Famous Friday // Marilyn Diptych

Andy Warhol, Marilyn Diptych, acrylic on canvas, 2054 x 1448 mm, 1962. Location: Tate Modern

During the Fall 2017 semester, I enrolled in a Contemporary Art course simply because it was taught by one of my favorite art history professors. I haven’t had that much of an interest in contemporary art because I thought that I didn’t understand it, or that it wasn’t real art. Several years ago I even walked through a few floors of Tate Modern, in London, hoping to further understand the topic. Unfortunately for me, I couldn’t appreciate the contemporary art that was at Tate. But now, after taking a course on Contemporary art I feel much differently. So get ready for this week’s Famous Friday featuring one of Warhol’s most recognized work of art – Marilyn Diptych.

Marilyn Diptych is made on two silver screened canvases. Warhol screen printed 50 images of Marilyn Monroe onto each side of the canvas. This form looks very familiar to Christian iconic diptychs. This could potentially be referencing the way that society places celebrities on a pedestal in a similar way that Christians apotheosize Jesus and the Virgin. Check out an example below:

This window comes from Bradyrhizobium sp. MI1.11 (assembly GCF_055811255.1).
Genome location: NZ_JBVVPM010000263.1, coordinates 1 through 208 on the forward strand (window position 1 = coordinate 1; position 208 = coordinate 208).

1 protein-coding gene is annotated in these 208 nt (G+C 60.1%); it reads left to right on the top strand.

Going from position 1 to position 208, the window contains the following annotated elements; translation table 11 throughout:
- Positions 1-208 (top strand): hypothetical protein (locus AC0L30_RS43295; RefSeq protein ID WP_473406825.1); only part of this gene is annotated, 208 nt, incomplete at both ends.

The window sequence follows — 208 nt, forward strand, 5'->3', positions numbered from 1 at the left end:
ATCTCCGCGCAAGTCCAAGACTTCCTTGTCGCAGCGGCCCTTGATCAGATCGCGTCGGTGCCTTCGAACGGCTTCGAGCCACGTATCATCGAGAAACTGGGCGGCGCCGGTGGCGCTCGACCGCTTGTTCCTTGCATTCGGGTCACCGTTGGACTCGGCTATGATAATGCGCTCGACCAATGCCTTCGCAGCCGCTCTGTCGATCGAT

Jan Gossaert, Diptych of Jean Carondelet, 1517.

Christian diptych art wasn’t the only art movement that Warhol was referencing in this piece. For example, Warhol was acknowledging the works of Jackson Pollock and the abstract expressionism movements. This can be seen in the all over composition of the work as well as in the carelessness of the application of the paint. And of course, another connection between the two can be drawn in the fact of the monumental scale of the diptych.

However, like all of Warhol’s works his Marilyn Diptych was not simply trying to critique Christianity, but instead was attempting to critique all of modern and contemporary life. We know that the image that Warhol appropriated was from Niagara in 1953. Warhol is a distinguished illustrator and could have easily drawn his own image of Marilyn. Instead, he appropriated a press release image in order to comment on the consumer society which we live in.

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